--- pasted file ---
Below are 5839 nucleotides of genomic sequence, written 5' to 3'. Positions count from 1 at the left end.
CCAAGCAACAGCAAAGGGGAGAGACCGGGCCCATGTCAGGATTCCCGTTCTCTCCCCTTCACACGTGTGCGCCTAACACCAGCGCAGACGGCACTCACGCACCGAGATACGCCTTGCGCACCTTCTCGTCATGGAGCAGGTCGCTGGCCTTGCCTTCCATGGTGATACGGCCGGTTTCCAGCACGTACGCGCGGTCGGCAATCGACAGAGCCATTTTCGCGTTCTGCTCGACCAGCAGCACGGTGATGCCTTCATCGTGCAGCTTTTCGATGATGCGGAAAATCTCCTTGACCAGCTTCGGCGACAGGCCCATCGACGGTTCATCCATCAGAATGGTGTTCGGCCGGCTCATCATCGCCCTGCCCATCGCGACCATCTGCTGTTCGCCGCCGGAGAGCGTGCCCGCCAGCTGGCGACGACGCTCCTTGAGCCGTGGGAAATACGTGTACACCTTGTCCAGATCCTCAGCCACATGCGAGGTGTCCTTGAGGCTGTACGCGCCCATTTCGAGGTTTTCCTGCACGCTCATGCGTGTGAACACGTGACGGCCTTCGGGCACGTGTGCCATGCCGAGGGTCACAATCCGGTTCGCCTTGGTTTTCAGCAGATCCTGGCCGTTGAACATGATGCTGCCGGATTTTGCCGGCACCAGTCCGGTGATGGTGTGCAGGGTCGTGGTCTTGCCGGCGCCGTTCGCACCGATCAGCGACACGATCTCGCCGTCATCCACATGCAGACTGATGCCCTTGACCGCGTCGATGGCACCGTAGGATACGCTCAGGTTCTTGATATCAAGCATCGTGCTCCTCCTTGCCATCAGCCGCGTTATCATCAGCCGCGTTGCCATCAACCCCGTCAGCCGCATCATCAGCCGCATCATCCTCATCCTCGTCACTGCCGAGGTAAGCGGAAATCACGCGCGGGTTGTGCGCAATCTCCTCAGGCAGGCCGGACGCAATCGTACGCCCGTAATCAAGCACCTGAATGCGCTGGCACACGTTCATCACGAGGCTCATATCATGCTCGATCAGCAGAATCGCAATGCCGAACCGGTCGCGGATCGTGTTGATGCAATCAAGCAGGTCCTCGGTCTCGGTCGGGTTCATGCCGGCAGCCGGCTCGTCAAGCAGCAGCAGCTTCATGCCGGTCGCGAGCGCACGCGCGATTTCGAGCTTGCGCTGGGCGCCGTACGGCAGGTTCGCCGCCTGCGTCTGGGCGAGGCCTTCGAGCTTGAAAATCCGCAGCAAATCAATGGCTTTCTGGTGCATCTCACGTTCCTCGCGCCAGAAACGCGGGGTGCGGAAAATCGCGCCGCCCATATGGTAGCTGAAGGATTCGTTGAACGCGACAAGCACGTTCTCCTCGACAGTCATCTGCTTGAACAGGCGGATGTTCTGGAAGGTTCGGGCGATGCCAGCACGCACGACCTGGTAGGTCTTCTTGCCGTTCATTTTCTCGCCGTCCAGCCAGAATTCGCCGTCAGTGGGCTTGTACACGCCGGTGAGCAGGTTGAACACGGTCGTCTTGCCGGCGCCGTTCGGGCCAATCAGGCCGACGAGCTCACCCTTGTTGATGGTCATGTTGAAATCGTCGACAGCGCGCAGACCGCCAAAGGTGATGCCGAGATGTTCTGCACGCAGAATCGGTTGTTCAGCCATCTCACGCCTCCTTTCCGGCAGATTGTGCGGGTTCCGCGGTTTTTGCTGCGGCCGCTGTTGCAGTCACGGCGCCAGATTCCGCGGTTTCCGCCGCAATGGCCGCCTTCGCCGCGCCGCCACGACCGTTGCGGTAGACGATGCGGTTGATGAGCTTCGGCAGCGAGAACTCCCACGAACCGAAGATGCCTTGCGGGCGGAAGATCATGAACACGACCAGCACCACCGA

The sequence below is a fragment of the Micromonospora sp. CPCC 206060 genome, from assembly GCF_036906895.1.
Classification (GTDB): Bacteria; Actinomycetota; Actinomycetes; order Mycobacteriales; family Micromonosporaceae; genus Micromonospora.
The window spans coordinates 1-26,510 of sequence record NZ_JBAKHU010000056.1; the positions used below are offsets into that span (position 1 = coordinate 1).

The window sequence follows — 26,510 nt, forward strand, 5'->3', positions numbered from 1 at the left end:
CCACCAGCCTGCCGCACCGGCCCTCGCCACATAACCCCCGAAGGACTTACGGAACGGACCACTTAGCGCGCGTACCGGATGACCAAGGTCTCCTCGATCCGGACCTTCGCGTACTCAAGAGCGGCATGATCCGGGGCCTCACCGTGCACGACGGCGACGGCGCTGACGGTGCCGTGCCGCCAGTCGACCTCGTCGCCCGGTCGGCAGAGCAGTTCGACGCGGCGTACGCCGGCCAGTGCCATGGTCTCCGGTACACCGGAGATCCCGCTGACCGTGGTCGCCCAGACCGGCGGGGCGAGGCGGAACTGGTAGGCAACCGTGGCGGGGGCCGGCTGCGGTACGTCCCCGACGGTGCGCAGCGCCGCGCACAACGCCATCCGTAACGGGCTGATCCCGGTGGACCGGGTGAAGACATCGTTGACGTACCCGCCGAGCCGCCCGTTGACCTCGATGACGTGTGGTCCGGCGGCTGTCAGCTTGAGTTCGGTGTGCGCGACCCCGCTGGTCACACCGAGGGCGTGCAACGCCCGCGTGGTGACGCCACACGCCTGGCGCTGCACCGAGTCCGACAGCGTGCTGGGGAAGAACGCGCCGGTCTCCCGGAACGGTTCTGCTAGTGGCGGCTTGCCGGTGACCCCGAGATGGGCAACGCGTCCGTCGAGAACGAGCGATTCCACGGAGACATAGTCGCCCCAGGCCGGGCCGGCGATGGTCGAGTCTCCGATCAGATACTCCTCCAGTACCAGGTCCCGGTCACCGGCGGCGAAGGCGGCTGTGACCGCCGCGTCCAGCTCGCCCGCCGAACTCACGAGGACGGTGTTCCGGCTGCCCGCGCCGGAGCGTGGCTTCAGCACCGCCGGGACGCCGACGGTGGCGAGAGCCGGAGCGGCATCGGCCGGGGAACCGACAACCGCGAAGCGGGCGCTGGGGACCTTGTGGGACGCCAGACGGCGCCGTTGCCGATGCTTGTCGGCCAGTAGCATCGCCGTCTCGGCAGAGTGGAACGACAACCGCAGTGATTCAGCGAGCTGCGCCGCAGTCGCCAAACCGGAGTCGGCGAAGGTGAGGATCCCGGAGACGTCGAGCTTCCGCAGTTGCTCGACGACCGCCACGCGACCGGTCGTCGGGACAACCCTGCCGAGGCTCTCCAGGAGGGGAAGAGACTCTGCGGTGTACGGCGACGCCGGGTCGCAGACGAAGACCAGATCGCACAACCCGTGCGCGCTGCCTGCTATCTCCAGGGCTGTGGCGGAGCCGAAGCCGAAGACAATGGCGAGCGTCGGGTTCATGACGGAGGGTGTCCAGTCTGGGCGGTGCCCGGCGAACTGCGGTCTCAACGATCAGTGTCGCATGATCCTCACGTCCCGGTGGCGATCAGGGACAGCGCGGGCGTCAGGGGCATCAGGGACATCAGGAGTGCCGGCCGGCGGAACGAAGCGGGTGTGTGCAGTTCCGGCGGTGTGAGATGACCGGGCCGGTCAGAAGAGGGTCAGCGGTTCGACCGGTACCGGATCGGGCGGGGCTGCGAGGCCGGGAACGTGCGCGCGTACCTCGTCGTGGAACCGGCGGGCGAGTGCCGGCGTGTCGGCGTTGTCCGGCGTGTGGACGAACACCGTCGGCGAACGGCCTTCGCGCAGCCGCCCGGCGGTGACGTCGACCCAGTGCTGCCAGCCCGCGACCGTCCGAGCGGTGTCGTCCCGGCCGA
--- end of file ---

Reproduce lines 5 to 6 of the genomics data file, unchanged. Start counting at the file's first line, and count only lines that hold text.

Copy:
The window spans coordinates 1-26,510 of sequence record NZ_JBAKHU010000056.1; the positions used below are offsets into that span (position 1 = coordinate 1).

The window sequence follows — 26,510 nt, forward strand, 5'->3', positions numbered from 1 at the left end: